Improving the Page Editor Experience Part 3: Detecting Page Mode

In the previous post, we looked at ways of ensuring authors are prompted to specify a data source for the components that require it by using datasource template and location restrictions. We also looked at ways of falling back to sample content, preventing components without content from being shown to a visitor.


This might make sense in the case of a gallery or banner - sample images could be provided and a visitor would be none the wiser. They are less likely, however, to be fooled by [YOUR HEADING HERE] in place of a missing component title.

The solution is to utilize Sitecore.Context.PageMode - if the site is being viewed in Page Editor mode and a component does not have a data source set, set it to a sample and disable web editing - otherwise, hide the component. Visitors will not see a work in progress:

if (source == null)
    if (Sitecore.Context.PageMode.IsPageEditor)
        source = ItemReferences.SampleWidget;
        WidgetHeading.DisableWebEditing = true;
        WidgetText.DisableWebEditing = true;
        WidgetLink.DisableWebEditing = true;
        WidgetImage.DisableWebEditing = true;
        this.Visible = false;
    WidgetHeading.Item = source;
    WidgetText.Item = source;
    WidgetLink.Item = source;
    WidgetImage.Item = source;

Presentation, unlike content, is not versioned (by default, the Renderings field is shared - identical across numbered and language versions both) - by hiding empty components from visitors, you reduce the chance of a scheduled publishing job pushing incomplete or erroneous presentation changes into the production environment.

Detecting Page Mode using Javascript

You can also detect page mode using the Sitecore.PageModes object in Javascript - there is a Sitecore.PageModes.PageEditor object with more options, but detecting Sitecore.PageModes is enough for this example.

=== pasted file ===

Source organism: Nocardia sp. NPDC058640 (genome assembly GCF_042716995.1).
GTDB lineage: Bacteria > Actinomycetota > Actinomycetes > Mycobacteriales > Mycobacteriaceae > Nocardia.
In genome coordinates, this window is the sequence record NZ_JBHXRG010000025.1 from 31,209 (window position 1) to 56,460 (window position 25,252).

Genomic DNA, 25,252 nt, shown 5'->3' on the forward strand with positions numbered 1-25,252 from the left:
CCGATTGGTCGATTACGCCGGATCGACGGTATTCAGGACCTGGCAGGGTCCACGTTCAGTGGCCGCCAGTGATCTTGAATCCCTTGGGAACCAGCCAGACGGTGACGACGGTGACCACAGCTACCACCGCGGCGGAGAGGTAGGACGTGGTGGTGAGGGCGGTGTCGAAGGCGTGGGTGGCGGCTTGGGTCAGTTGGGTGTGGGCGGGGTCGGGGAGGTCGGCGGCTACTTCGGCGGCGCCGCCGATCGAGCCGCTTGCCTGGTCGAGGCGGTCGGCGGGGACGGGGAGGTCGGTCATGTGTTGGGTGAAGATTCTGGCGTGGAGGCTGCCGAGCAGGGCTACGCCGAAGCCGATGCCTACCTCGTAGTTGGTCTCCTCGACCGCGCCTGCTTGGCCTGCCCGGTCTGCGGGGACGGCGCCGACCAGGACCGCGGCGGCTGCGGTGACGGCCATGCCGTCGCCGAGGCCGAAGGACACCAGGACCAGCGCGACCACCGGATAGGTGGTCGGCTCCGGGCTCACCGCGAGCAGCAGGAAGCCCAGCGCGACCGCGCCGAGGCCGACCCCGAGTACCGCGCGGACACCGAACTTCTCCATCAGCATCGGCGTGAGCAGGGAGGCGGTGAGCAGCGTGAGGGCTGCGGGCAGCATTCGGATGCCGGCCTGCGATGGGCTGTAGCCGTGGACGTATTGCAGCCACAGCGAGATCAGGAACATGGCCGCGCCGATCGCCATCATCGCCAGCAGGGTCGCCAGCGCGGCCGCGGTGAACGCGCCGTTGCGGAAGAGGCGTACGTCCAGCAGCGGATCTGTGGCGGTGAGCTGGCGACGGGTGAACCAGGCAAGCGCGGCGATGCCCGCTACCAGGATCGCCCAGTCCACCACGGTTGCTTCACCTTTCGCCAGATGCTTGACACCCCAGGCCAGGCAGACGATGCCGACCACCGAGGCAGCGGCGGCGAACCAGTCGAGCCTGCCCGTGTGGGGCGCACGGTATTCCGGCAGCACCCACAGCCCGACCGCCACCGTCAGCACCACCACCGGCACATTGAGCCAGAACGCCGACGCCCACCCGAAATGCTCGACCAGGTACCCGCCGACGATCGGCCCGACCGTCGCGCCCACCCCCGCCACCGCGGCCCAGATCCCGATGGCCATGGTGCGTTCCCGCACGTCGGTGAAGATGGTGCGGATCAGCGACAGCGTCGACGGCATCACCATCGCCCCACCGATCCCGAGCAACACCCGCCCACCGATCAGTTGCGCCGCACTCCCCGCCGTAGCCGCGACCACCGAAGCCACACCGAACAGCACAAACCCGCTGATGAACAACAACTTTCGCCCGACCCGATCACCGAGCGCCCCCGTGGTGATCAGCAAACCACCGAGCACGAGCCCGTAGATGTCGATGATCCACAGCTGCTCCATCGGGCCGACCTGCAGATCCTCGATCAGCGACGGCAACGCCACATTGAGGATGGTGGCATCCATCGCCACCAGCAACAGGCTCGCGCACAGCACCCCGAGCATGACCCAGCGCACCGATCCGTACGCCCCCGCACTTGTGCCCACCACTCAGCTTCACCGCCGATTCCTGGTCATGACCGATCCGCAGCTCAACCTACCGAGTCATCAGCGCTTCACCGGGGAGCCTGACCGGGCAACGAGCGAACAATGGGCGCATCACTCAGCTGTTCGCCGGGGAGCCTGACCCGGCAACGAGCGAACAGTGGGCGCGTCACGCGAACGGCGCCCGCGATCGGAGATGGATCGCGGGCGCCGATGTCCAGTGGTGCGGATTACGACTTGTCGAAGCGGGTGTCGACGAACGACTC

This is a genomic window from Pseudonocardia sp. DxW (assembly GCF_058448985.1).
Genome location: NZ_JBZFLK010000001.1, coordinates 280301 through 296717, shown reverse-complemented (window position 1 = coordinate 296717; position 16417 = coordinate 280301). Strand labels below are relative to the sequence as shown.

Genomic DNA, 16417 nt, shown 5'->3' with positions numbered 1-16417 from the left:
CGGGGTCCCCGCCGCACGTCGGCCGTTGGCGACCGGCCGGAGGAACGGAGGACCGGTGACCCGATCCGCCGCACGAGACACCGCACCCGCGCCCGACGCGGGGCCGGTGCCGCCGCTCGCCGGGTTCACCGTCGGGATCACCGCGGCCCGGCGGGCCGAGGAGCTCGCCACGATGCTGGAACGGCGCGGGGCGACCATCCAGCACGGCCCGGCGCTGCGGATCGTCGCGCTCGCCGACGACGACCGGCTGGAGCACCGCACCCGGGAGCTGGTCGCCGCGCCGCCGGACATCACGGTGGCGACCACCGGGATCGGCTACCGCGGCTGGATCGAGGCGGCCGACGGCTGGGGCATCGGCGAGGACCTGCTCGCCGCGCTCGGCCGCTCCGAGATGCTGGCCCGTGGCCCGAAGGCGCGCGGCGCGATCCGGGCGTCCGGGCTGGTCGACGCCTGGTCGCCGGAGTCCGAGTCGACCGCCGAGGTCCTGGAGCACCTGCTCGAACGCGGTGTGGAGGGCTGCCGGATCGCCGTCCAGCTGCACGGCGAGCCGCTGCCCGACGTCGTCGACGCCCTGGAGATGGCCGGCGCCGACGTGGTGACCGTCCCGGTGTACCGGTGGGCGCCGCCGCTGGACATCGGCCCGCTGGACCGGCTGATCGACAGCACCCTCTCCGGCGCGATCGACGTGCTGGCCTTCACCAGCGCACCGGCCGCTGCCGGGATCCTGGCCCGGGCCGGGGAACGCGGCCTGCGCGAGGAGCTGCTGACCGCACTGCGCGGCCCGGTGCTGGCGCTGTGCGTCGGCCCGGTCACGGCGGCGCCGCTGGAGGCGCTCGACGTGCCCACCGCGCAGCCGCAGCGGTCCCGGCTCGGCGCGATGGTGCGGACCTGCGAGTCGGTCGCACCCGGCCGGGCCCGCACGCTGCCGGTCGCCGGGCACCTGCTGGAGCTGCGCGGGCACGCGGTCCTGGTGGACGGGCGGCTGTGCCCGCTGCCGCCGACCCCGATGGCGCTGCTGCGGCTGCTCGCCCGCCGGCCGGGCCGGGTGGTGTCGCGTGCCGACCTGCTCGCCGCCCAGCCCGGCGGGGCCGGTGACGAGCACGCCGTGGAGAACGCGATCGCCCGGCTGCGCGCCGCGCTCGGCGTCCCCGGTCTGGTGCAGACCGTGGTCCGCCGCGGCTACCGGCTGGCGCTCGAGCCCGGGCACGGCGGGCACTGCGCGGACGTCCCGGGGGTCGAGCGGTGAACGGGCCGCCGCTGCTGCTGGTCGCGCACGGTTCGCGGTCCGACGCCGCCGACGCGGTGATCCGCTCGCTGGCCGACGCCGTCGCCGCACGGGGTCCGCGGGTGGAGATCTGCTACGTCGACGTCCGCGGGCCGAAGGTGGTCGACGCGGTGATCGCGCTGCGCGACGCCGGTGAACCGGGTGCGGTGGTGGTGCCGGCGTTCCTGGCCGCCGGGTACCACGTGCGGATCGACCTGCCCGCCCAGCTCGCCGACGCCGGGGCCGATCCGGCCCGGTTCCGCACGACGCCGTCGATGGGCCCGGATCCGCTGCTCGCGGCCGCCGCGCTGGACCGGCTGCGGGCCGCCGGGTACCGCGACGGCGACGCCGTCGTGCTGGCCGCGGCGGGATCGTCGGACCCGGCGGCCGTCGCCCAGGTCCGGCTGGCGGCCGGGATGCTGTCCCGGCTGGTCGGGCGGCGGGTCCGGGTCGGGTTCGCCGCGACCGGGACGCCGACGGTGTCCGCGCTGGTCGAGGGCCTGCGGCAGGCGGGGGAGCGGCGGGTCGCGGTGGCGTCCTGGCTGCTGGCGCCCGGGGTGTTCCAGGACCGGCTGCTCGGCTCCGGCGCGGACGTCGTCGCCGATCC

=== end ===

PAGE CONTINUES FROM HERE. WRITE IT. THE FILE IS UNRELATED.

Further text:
Consider the following example - you want to display a number of Twitter feeds on a page, but authors do need various feeds cluttering up the Page Editor interface. In this case, it is easier to move Page Editor detection from server side to client side.

Below is a modified version of the standard Twitter widget, modified to accept Sitecore.PageModes. If it exists, we are in Page Editor and the widget is not displayed; as authors, we do not need to see external feeds when modifying content:

    var mode = Sitecore.PageModes;
    ! function (d, s, id, pagemode) {
        var js, fjs = d.getElementsByTagName(s)[0],
            p = /^http:/.test(d.location) ? 'http' : 'https';
        if (pagemode == null) {
            if (!d.getElementById(id)) {
                js = d.createElement(s);
       = id;
                js.src = p + "://";
                fjs.parentNode.insertBefore(js, fjs);
    }(document, "script", "twitter-wjs", mode);

In Preview (or live) mode, the feed appears:

Twitter feed

In Page Editor mode, it doesn't:

Twitter feed replaced by text in Page Editor mode

We now have various methods of hiding, showing, and replacing content depending on whether or not the site is being viewed in Page Editor. In part 4, we will look at at how you can support the Page Editor as a front-end developer by writing CMS-friendly HTML and CSS.

  • In Razor views, I commonly use blocks like this:  @if (@Sitecore.Context.PageMode.IsPageEditorEditing)     {  }  or also  @if (@Sitecore.Context.PageMode.IsPageEditor || @Sitecore.Context.PageMode.IsPreview)    {  }  when the page design fights with the page editor, I insert CSS to fix the page to allow it to display correctly when it's being edited.

  • Thank you, really helpful. One suggestion though. `null` and `undefined` are not the same in javascript. In preview and live mode in Sitecore 7.5, the `Sitecore.PageModes` returns `undefined`.  if  (typeof pagemode === 'undefined') {     ... };